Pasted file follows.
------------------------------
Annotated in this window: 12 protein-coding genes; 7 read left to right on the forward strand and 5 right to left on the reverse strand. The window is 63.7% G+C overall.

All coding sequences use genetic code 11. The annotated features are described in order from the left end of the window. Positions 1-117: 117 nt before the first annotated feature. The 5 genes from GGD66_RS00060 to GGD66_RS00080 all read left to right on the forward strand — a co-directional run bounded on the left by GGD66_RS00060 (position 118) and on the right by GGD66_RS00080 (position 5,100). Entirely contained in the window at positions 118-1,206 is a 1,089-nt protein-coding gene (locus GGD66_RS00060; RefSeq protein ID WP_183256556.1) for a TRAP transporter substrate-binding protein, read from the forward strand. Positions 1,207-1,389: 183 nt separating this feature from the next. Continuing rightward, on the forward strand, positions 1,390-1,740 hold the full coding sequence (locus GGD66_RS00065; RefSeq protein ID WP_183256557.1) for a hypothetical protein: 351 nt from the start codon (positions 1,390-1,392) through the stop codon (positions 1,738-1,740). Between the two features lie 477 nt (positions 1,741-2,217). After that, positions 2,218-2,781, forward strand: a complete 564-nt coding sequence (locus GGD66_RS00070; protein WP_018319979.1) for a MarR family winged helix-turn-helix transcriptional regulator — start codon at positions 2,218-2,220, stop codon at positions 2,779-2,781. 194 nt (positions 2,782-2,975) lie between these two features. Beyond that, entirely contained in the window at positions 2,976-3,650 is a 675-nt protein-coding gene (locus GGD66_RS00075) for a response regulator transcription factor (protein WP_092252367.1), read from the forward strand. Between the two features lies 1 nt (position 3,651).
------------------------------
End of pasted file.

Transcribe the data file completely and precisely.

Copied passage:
Annotated in this window: 12 protein-coding genes; 7 read left to right on the forward strand and 5 right to left on the reverse strand. The window is 63.7% G+C overall.

All coding sequences use genetic code 11. The annotated features are described in order from the left end of the window. Positions 1-117: 117 nt before the first annotated feature. The 5 genes from GGD66_RS00060 to GGD66_RS00080 all read left to right on the forward strand — a co-directional run bounded on the left by GGD66_RS00060 (position 118) and on the right by GGD66_RS00080 (position 5,100). Entirely contained in the window at positions 118-1,206 is a 1,089-nt protein-coding gene (locus GGD66_RS00060; RefSeq protein ID WP_183256556.1) for a TRAP transporter substrate-binding protein, read from the forward strand. Positions 1,207-1,389: 183 nt separating this feature from the next. Continuing rightward, on the forward strand, positions 1,390-1,740 hold the full coding sequence (locus GGD66_RS00065; RefSeq protein ID WP_183256557.1) for a hypothetical protein: 351 nt from the start codon (positions 1,390-1,392) through the stop codon (positions 1,738-1,740). Between the two features lie 477 nt (positions 1,741-2,217). After that, positions 2,218-2,781, forward strand: a complete 564-nt coding sequence (locus GGD66_RS00070; protein WP_018319979.1) for a MarR family winged helix-turn-helix transcriptional regulator — start codon at positions 2,218-2,220, stop codon at positions 2,779-2,781. 194 nt (positions 2,782-2,975) lie between these two features. Beyond that, entirely contained in the window at positions 2,976-3,650 is a 675-nt protein-coding gene (locus GGD66_RS00075) for a response regulator transcription factor (protein WP_092252367.1), read from the forward strand. Between the two features lies 1 nt (position 3,651).